- Writing appeal letters is nothing short of an art. Check out these pointers for improving your next letter.
- This Nonprofit Quarterly article provides a template for “The Donor-Centric Pledge,” part of a strategy to communicate clearly and maintain relationships with donors.
- Although the basics of fundraising are typically constant, fundraising strategies differ based on the size of the organization. Blackbaud has created a video aimed at smaller organizations, “The Secrets to Fundraising Like the Big Boys.”
- It is a great idea to actively look for opportunities to reach out to your donors. Here are 10 Reasons to Contact Donors other than to ask for money.
- The Fundraising Authority also has fundraising tips for organizations with small, even one-person, development teams.
- Sandy Bradley of The Grantsmanship Center produced this useful guide on how to get donations for a fundraising auction.
Templates for thank-you letters:
- Thank-you letters are a great way to make and maintain connections to donors. Here are some tips for writing better thank-you letters.
- Looking for ways to show your appreciation? This article gives tips for thanking donors on a dime.
Sources on donor management strategies and software:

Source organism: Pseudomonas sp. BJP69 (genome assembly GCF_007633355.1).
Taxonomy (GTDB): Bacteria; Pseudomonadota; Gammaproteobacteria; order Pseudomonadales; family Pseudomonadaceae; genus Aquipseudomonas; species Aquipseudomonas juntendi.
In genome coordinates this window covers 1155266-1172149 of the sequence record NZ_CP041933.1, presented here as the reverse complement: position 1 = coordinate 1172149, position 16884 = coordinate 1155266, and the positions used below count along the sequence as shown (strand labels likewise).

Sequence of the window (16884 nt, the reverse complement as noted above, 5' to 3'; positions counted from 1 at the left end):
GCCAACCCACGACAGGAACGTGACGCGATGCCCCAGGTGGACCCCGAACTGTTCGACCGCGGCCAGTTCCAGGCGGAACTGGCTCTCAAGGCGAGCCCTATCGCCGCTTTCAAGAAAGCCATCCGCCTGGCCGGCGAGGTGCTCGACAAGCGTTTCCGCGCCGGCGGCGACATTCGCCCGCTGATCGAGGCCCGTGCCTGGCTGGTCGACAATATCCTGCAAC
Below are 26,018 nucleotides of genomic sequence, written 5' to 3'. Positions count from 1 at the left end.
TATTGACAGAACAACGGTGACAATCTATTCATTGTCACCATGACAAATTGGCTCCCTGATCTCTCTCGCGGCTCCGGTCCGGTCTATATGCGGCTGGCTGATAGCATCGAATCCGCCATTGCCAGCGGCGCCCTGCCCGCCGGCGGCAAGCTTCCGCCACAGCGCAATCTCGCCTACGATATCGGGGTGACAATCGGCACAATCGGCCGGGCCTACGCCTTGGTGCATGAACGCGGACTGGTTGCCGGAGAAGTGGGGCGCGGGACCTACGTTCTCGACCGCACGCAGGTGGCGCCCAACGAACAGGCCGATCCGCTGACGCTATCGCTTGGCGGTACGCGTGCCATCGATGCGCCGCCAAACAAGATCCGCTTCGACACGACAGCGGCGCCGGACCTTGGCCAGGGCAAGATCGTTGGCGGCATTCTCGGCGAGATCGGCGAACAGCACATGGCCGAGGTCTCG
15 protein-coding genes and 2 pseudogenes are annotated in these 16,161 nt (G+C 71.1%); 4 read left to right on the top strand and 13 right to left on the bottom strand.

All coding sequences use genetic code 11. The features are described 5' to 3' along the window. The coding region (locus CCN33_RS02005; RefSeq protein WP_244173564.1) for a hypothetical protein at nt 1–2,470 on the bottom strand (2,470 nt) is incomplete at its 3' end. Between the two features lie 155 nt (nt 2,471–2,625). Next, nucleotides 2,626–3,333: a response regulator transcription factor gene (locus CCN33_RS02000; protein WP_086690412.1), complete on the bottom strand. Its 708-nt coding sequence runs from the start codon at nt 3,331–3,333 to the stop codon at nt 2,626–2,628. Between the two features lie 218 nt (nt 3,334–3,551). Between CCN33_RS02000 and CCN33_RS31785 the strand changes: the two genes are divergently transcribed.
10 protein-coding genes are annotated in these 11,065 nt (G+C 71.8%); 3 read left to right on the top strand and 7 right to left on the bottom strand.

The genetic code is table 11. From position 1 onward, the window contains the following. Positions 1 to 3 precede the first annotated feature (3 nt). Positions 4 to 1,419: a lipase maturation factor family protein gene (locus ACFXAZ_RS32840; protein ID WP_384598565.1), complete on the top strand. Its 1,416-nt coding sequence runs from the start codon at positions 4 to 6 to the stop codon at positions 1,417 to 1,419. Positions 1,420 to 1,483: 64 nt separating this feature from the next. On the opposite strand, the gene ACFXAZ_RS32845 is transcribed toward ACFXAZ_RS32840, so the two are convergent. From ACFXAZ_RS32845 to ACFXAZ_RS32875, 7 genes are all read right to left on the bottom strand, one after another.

- Having trouble keeping track of donor information from year-to-year? Check out this guide to donor management software. (pdf).
- Interested in prospect research? We created a sample donor profile, with the types of information you will want to collect.
- Prospect research is an important, but time-consuming task. This article contains the basics of prospect research. It is written with libraries in mind, but translates well to museums.
- The Nonprofit Partnership’s study “Effective Fundraising for Effective Nonprofits” (pdf) outlines trends of donor behavior and lists 6 recommendations to consider for your fundraising strategy.
Earned income from a museum can span many areas – admissions fees, museum store profits, dining facilities profits, space rentals, and entry fees for workshops and special exhibits. Unlike the other funding sources detailed here, earned income is entirely dependent on visitation and the opportunities for additional spending that a given organization presents. Keep in mind that, while these may serve as important sources of income for your organization, such costs may prove to be prohibitive to some prospective visitors.